Recently I read Nobility of Spirit – A Forgotten Ideal by Rob Riemen for one of my MBA classes at the University of Nevada Reno. Our class is based on humanities and culture and how it can relate to leadership. I wanted to share my essay about how his book and theory of Nobility of Spirit is tied to mindfulness.
Nobility of Spirit by Rob Riemen is described as the essence of human dignity. When I first read the title of the book, the words that came to mind were, ‘aspiration of conscious being.’ Throughout the essays the quote that I resonated with the most was by Thomas Mann, “Grab hold of time! Use it! Be mindful of every day, every hour! If you are not careful, time can slip away far too easily and quickly.”
I identified deeply with Nobility of Spirit and the stories and analogies that promote and protect culture. Riemen wrote, “Truth is the absolute standard by which the level of human dignity is to be measured.” Truth leads individuals to reflect on who we are right now, where we have been, and where we are going. In this lies what we know and what we want. Knowledge and education will always guide us to pay attention in the now and to follow our truths.
The following is Rob Riemen’s answer from bigthink.com to, what is Nobility of Spirit?
“Without cultivation of the human soul through liberal education; through knowing big ideas, the real values; it’s this protest of homecoming to our better self.”
For me this related to mindful leadership. Mindfulness embodies moment-to-moment awareness. As leaders we can promote positivity and consciously choose to put truth and freedom above power and violence. Other mindful qualities that connect with nobility of spirit are:
- Being Present – aware of what you are experiencing in the present moment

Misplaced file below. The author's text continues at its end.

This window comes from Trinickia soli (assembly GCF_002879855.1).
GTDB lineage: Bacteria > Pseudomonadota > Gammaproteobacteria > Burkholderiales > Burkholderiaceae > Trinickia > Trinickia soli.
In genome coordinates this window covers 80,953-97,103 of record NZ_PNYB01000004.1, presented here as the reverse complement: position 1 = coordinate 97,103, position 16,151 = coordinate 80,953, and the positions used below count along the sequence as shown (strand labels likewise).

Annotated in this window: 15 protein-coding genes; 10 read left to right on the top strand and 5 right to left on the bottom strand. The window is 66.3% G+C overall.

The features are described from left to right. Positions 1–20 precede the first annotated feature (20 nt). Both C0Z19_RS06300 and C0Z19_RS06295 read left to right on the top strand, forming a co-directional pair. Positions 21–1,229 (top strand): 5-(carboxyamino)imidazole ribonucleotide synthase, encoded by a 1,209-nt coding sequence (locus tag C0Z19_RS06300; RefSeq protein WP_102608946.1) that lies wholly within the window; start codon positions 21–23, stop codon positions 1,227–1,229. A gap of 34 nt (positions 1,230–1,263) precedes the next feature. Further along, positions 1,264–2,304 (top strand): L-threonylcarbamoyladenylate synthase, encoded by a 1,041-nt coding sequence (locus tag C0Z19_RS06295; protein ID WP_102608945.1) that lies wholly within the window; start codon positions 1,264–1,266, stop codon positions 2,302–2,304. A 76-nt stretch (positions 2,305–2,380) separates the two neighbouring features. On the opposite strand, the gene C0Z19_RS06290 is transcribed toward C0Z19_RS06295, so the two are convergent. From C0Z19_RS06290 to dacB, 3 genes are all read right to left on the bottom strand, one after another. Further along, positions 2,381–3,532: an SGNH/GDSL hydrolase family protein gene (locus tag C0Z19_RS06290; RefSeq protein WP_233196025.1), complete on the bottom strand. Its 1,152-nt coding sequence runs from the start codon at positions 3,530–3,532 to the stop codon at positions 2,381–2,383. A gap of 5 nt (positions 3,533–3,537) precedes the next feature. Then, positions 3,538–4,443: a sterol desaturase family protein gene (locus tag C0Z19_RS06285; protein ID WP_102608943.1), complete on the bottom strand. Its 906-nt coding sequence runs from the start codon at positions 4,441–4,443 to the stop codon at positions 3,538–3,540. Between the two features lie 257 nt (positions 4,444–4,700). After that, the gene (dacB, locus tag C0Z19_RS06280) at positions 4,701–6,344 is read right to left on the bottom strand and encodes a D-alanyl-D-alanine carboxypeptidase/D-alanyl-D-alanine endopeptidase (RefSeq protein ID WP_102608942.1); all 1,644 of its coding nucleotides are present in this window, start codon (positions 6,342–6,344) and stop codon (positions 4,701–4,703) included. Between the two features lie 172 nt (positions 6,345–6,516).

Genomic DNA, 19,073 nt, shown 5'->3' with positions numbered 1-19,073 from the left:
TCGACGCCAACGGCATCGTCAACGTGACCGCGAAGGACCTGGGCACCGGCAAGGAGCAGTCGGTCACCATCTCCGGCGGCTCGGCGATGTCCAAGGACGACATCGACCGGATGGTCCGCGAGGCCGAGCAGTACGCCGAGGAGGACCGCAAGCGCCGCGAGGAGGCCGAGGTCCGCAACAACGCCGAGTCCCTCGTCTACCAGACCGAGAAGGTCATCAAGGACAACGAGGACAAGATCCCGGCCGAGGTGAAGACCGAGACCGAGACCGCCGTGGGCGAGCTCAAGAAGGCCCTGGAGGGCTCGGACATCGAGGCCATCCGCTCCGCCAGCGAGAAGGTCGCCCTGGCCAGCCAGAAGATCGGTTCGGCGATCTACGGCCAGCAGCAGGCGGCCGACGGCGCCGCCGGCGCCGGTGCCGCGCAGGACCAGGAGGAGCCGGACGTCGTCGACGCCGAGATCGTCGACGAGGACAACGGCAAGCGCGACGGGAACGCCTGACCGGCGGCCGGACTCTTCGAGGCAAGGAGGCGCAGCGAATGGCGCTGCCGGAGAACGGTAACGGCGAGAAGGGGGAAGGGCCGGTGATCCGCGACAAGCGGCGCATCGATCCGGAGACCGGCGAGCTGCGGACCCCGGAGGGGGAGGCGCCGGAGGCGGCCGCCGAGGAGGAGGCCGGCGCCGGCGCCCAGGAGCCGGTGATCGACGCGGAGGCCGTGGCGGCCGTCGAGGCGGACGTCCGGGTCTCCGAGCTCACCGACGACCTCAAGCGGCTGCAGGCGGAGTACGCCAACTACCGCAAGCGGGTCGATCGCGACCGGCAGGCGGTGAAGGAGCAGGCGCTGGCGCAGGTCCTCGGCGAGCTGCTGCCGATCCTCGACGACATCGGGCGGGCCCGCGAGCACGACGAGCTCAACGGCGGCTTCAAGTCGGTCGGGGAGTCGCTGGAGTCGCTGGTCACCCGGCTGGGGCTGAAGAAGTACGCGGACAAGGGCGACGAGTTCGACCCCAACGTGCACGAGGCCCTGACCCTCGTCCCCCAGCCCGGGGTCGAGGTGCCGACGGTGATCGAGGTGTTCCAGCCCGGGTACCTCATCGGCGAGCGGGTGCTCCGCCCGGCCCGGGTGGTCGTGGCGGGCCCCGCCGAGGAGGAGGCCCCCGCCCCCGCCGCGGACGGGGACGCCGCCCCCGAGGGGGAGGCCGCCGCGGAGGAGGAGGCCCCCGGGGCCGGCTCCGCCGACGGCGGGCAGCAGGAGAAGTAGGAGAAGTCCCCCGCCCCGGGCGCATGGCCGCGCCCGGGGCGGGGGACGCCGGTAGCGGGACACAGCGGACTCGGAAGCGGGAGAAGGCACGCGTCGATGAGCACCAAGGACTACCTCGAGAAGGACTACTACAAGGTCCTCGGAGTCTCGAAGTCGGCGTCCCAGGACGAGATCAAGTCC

- Open-Minded – allow yourself to experience new ideas other than your own experiences and beliefs
- Non-Judging – accept what arises with a non-judging attitude to people and surroundings
- Acceptance – do not force or try and change reality
- Non- Attachment – do not hold onto experiences and let life happen
- Equanimity – be emotionally stable with good and bad situations
- Compassion – be gentle, patient, and kind with yourself and others
Ultimately it comes down to truth within ourselves. I agree with Riemen that you must have truth to have freedom. With knowledge and insights we can face reality and live the way we believe to be appropriate. However, each and every person within our civilization has different expectations and values as to the definition of truth and freedom. This can create conflict within cultures.
My definition of truth is knowing who I am , knowing who I am becoming, and being transparent in the process. This takes being honest with yourself, learning from your mistakes, and letting go of past situations. I continually educate myself on facing my fears and engaging in a hopeful vision of human rights.
The nobility of spirit principle that Riemen discusses can be applied individually, but could lead to hostility if you try and influence a country’s culture. The American culture is a society made up of an individualistic people where power is at the forefront. I believe that the human experience is each person’s individual approach to life. We all have different morals, values, and beliefs that shape us. The American culture allows all of us to be different and to define our own truths and freedoms not only from humanities, but many other disciplines.
This is a great book that gets you thinking. If you have read Nobility of Spirit what were your thoughts on the book and how it might relate back to mindfulness?